She's always been so bright and inquisitive and incredibly attuned to me. When I don't feel well, she sits with me, sometimes ON me and makes me feel better.
In November we learned that she has cancer. That's ok. I was pretty firm in my conviction that we not try to treat it. Cancer in a young cat is sometimes operable. Two years ago, I asked the vet if she would clean Eleanor's teeth. No- she is too old for anesthesia. What would have happened is that we would have done x-rays to find what kind of cancer it was. Then maybe if she was healthier and younger, an excision or surgery to remove it. Sometimes cats get chemo, though it's much more common in dogs.
Not for us though. I thought maybe if we were lucky, we'd get another month. We got 2 1/2.
Since 2009, Eleanor has had prednisone twice a day to deal with her arthritis. It works fabulously, and she is easy to pill. Unless she's feeling frisky. Then she'll sort of cheek it and spit it out when she thinks you're not looking. She also has a twice daily oral liquid metrocloprimide to help her pass food from her stomach through her duodenum. In 2013 we added a thyroid medicine twice daily.
She's always been such a sweet kitty. A little mischievous. She sits in my lap when I type or behind me on the chair. At night she sleeps between my feet. The last few weeks, she's taken to climbing up on my pillow and purring at me to wake me up and feed or give her water in the middle of the night. I don't mind. Sometimes she doesn't want anything except to cuddle and her soft purring is comforting, even if her fuzzy face against mine sometimes keeps me awake. This is also how we get up in the morning, pets and cuddles and purring. Caturday means that G gets in on the act and we drink coffee and pet Eleanor as she sits between us, getting tummy rubs and snuggles. This is, I think, a good life for a cat.
Last night she crawled under the covers with me, like she used to when it was cold outside. When we woke up, she wasn't purring.
On Monday, she started to crash. Renal failure causes a disorientation, dehydration, confusion, and when I see it in her, it causes panic in me. Dr. Val, who owns Mt. Stuart Animal Hospital, gave me a bag of saline to administer to her once a day subcutaneously. Don't freak out; I've done this before. I used to work for a vet, I lived on a farm for a long time, and I'm resolute in giving my little kitty the best care ever. I cried every time I had to poke her with that large gauge needle.
Tuesday and Wednesday afternoons, I came home and she was up and around and wanting to go outside in the sunshine. So yes, of course, we did.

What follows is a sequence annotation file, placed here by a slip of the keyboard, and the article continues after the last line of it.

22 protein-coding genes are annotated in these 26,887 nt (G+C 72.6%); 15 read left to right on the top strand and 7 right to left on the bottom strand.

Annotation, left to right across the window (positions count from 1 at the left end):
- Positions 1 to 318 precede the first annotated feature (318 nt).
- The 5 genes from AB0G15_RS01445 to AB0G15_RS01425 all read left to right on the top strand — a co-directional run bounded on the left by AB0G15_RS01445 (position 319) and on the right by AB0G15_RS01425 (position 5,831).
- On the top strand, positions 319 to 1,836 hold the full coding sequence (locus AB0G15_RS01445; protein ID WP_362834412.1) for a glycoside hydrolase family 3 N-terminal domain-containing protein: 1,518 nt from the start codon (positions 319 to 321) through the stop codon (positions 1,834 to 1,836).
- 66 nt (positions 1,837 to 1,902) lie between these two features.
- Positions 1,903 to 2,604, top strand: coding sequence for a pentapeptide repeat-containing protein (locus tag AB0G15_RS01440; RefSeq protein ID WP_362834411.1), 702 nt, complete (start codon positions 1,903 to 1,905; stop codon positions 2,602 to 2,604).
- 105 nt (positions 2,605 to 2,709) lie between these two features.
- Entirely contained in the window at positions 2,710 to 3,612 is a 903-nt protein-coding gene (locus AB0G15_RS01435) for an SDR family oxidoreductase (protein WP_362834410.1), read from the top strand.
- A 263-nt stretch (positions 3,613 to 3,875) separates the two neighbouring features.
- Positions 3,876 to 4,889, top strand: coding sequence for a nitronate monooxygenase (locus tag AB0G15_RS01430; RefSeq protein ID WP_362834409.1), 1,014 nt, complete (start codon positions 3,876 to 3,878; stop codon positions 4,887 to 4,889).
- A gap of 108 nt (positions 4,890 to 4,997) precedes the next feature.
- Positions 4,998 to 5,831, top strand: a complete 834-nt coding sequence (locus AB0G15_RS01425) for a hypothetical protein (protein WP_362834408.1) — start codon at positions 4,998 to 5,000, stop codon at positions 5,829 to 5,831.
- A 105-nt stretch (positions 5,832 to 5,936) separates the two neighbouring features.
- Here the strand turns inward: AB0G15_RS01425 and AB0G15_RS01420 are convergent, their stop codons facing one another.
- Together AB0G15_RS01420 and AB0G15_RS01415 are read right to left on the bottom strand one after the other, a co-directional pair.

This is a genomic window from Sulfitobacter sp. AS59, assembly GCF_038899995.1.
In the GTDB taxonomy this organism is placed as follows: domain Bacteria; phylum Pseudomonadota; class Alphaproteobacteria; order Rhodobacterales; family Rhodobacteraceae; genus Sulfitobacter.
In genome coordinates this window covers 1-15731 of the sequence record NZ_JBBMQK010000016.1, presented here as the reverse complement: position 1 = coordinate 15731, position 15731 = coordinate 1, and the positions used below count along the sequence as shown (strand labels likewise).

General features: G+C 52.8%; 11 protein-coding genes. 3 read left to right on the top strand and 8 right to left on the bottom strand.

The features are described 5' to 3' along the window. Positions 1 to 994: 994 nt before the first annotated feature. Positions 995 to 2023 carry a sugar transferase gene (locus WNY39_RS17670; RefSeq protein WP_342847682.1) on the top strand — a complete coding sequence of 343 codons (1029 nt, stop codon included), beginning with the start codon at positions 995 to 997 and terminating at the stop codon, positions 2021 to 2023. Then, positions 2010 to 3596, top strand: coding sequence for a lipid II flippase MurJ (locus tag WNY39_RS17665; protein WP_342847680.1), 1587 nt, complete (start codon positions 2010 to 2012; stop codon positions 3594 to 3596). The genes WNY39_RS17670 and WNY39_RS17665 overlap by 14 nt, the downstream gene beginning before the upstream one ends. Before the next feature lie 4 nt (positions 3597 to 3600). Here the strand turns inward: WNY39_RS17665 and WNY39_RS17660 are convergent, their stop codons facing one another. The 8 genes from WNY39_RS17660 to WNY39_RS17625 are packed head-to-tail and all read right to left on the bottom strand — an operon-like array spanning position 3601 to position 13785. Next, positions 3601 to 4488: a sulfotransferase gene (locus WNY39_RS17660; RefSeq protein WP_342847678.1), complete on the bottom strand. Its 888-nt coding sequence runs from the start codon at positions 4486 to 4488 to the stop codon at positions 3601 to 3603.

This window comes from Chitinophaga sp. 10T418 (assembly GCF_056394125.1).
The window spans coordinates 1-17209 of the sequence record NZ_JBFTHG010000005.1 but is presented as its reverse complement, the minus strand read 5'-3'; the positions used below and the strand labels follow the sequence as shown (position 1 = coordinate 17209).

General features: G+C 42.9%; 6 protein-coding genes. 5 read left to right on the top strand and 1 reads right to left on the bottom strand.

Last night, I sat on the couch between Eleanor on her heating pad and G, and watched tv. I petted her for a long time and told her the story of her life. I told her about the Nevada SPCA and how we would never have declawed her anyway. I told her about how she used to love to climb as high as she could. I told her about our 4 cross country moves together, and how she tried to pop Gs head the first night he stayed with us. I told her about all of her friends and people who inquire about her on a regular basis and how sometimes she is referred to as Queen Eleanor. And I told her how much she has meant to me these last 18 years and that even though she's ten days from her 19th birthday, I still won't let her drive the car. And she purred quietly to herself while I scratched under her chin. These are old stories and she hears them all the time.
This morning, I held her and cried and cried. Also nothing new this week. I can't keep forcing her to stay alive when it's just for my emotional benefit. She hasn't been eating for awhile. Not really.
G and I took her to Dr. Val. She asked why El was all wet. My eyes may have leaked all over her. G brought his iPad with him, of all things. I thought "why check your email at a time like this?", but of course I was wrong. He wanted to play her favorite jazz music, by John Coltrane. Val gave Eleanor a strong sedative and I put her on my shoulder like I always do. That's how we hang out, El on my shoulder hugging me.
After awhile, Val came in and give her the final shot of Beuthanasia. I held her the whole time and G was there, and crying too. She's the only cat he's been able to be around for an extended amount of time, since he's so allergic. Val gave us a few minutes, and as the door shut, I couldn't hold back the sobbing anymore.
This is how I will always remember her, not for the myriad of pictures below but for this: She was the quiet reassurance that I am loved, needed, and valued. The physical comforting presence when I was sad and my little friend to talk to about nothing at all. She never wanted me to leave her alone. She was loved by people who met her, even if she didn't always enjoy strangers.
|Pretty sure this is a C paper.|
|"Grading time is over toots. Time for pets"|
The house is too quiet today.
I took the day off, and G went back to work. I'll spend some time cleaning house, since she couldn't control her bladder at the end. And I suspect I will catch myself expecting to see her walk into a room, asking for pets or just wanting to be nearby.
This, then, is the price of loving a pet. As awful as it is to lose her, I would pay twice the emotional toll and be glad just to have had the privilege of knowing such a sweet soul.
We donated a bunch of food to the Kittitas Valley Friends of Animals, and will probably continue to make donations. Perhaps helping other rescue animals will ease the pain of losing mine. I got her when I was so young- hardly an adult- and we grew up together.
She really did rescue me and I couldn't be more grateful.
Good bye, dear friend.